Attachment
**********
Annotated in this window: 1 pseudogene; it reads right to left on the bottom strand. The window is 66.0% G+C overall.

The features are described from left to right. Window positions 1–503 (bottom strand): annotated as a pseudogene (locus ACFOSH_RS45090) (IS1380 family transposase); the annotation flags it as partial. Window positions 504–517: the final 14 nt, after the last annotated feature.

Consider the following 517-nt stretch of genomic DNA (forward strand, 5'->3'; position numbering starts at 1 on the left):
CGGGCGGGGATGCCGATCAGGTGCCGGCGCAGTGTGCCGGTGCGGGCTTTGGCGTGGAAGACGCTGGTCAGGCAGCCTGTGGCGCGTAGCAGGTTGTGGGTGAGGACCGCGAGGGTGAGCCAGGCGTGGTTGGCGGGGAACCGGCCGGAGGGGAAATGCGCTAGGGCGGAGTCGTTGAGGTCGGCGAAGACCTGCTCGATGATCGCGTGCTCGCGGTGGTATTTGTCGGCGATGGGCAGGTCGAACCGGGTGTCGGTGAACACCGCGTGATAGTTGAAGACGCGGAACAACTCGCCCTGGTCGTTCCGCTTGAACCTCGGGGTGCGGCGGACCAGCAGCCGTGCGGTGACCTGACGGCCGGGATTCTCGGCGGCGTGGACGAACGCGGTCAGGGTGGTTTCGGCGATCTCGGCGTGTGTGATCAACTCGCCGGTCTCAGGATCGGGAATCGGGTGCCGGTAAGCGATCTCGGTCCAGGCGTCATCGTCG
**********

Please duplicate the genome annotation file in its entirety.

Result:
Annotated in this window: 1 pseudogene; it reads right to left on the bottom strand. The window is 66.0% G+C overall.

The features are described from left to right. Window positions 1–503 (bottom strand): annotated as a pseudogene (locus ACFOSH_RS45090) (IS1380 family transposase); the annotation flags it as partial. Window positions 504–517: the final 14 nt, after the last annotated feature.

Consider the following 517-nt stretch of genomic DNA (forward strand, 5'->3'; position numbering starts at 1 on the left):
CGGGCGGGGATGCCGATCAGGTGCCGGCGCAGTGTGCCGGTGCGGGCTTTGGCGTGGAAGACGCTGGTCAGGCAGCCTGTGGCGCGTAGCAGGTTGTGGGTGAGGACCGCGAGGGTGAGCCAGGCGTGGTTGGCGGGGAACCGGCCGGAGGGGAAATGCGCTAGGGCGGAGTCGTTGAGGTCGGCGAAGACCTGCTCGATGATCGCGTGCTCGCGGTGGTATTTGTCGGCGATGGGCAGGTCGAACCGGGTGTCGGTGAACACCGCGTGATAGTTGAAGACGCGGAACAACTCGCCCTGGTCGTTCCGCTTGAACCTCGGGGTGCGGCGGACCAGCAGCCGTGCGGTGACCTGACGGCCGGGATTCTCGGCGGCGTGGACGAACGCGGTCAGGGTGGTTTCGGCGATCTCGGCGTGTGTGATCAACTCGCCGGTCTCAGGATCGGGAATCGGGTGCCGGTAAGCGATCTCGGTCCAGGCGTCATCGTCG